This article is part of the Repository Templates series. You are reading part 2 of 2.

In my previous article, we took a look at setting up a template repository for our .Net projects. Repository templates can massively help with the consistency and startup speed of a new project. In this article, we will take a look at a different repository template that I’ve been using for work for running our performance tests.

For our performance tests, I generally use K6 which if you’re unfamiliar with it, is a simple and easy to use Javascript library for writing simple performance tests such as load tests, spike tests and soak tests. To give you an idea of what you can do with this, I’ve used this setup to automate load tests in an Octopus Deploy pipeline by running an ECS task post-deployment. You could also trigger nightly performance tests and have the results posted to Slack if you wanted as well.

Here is an overview of what the repository template looks like at the time of writing:



The template contains a number of different folders for different purposes:

  • lib: javascript extensions that are common to all scripts that are run
  • options: contains the k6 options such as duration, target virtual users etc
  • services: contains the urls and other service specific settings

Logically splitting out the options and services allows us to run the same set of tests against different url’s (service settings) and different styles of performance tests (option settings).


In the template, I have a single k6_extensions.js file, though you could easily split out the file into multiple if it grows significantly or depending on your needs. The core functionality this file provides is:

  • parseResponse - a simple function that checks for a 200/201/202/204 response code. If the check fails, a message is logged to console and the error rate counter incremented.
  • errorRate - this is a counter that’s incremented by the parseResponse function, used as a threshold in the options settings (detailed below)
  • loadOptions - a helper for loading a file from the options directory
  • loadServiceConfig - a helper for loading a file from the services directory and adding the execution environment from the command line
  • withHeaders - sets up the header collection ready for use in the scripts
  • merge - simple JS object merge utility function

To use the functions, we add import { <comma separated function names> } from "./lib/k6_extensions.js"; to the top of our load test file, replacing <comma separated function names> with loadOptions, parseResponse, loadServiceConfig, withHeaders for example.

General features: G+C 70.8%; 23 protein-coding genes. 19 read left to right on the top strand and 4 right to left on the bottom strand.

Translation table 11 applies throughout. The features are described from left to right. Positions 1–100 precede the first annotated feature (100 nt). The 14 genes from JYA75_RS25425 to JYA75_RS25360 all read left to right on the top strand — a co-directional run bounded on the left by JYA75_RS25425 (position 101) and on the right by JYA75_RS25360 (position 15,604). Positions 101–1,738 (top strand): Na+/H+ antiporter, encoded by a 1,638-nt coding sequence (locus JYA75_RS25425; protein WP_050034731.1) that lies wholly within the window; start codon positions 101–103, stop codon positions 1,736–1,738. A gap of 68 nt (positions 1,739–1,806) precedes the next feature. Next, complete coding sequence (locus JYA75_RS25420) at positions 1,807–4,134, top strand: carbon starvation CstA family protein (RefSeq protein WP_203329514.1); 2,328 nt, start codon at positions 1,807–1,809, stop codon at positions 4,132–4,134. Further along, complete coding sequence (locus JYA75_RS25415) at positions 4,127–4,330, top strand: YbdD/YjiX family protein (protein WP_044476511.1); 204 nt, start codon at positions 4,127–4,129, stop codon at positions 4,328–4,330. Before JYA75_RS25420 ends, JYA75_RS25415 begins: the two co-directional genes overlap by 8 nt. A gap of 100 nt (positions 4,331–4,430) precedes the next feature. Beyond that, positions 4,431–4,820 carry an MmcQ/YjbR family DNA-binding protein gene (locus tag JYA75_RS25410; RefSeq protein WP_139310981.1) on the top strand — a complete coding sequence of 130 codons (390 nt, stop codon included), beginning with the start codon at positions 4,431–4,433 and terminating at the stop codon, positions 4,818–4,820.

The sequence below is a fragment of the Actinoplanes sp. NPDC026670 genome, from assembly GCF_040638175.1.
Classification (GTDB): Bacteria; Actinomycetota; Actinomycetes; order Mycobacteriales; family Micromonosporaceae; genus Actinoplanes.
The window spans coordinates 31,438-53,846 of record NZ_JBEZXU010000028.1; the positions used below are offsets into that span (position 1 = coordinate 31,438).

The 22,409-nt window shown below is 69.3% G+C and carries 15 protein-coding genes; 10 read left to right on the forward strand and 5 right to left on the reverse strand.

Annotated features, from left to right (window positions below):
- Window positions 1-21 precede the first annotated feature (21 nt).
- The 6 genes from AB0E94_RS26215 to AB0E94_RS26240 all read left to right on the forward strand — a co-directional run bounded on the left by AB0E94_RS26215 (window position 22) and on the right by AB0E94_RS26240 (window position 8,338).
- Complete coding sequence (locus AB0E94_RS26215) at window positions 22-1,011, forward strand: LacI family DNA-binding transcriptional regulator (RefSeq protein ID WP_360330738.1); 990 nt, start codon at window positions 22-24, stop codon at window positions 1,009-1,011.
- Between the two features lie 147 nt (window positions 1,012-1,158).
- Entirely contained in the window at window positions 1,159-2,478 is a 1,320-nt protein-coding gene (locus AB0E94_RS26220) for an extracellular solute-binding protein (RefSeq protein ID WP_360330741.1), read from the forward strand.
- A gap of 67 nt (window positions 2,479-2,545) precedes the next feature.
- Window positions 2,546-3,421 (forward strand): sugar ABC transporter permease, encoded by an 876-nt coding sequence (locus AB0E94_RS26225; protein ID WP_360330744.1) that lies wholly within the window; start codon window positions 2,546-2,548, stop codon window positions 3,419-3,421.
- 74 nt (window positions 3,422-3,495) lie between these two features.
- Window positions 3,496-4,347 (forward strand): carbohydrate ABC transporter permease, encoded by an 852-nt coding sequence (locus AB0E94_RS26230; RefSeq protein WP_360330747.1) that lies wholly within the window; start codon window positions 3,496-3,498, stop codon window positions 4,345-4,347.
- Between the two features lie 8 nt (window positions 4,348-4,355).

Each file under the options folder is designed to control the execution of the K6 runtime. For example, for a soak test, you might want to restrict the maximum requests per second to save on costs. It can also be used to set the thresholds for success/failure and other K6 options.

Here is an example of a soak test that runs for 4 hours in total:

    "stages": [
        { "target": 400, "duration": "2m" },
        { "target": 400, "duration": "3h56m" },
        { "target": 0, "duration": "2m" }
    "thresholds": {
        "errors": ["rate=0"],
        "http_req_duration": ["p(95) < 750"],
        "http_reqs": ["rate>=500"]
    "rps": 2000,
    "batchPerHost": 0


A service file indicates the base url for a given service. It can be extended with other information if you wanted, such as a client id specific to that environment. The environment is selected by the K6_HOSTENV environment variable that is supplied to the command line execution. The format of the files are:

- environment 1
  - baseUrl
  - Setting 1 for environment 1 (optional)
  - Setting 2 for environment 1 (optional)
- environment 2
  - baseUrl
  - Setting 1 for environment 2 (optional)
  - Setting 2 for environment 2 (optional)

Here is an example of a service config:

    "local": {
        "baseUrl": "https://localhost:5001"
    "qa": {
        "baseUrl": ""


The TEMPLATE.js file is your quick start for writing the tests, simply copy and paste this and being writing the tests. There are a few todo’s for you to complete in the file, including:

  • Setting the options file to use
  • Setting the service file to use
  • Updating the tests to point to the correct url’s by appending to the base url

Each web request that is run calls the parseResponse function I mentioned earlier to automatically parse the result of the web call and increment the error counter if appropriate. The template file in the repository will run against the K6 test website, with a successful and unsuccessful call so that you can see what happens in both scenarios.

Running with Docker

To run the tests with docker, we need to run the following commands (which is encapsulated by the run.ps1 file in the template):

docker build -t test .
docker run -it -e K6_HOSTENV=qa -e K6_SCRIPT=TEMPLATE.js test

This copies all of the files into the docker image, so you can use the same image with different execution values at runtime. We set two environment variables that control the execution:

  • K6_HOSTENV - this selects the right section from the service config file from the loaded script.
  • K6_SCRIPT - this tells K6 which script to run when the container is started.

Please note that the environment variables are case sensitive. By using K6’s check & threshold functionality in the template, if there is a failed request, the K6 process will exit with a non-zero exit code, which is also returned out through the container as well. This can be very useful in scripted scenarios.

Now that you’ve got an overview of how the repository is setup, you can copy it and make it your own. It would be great to see what you do with your repositories!

Happy performance testing!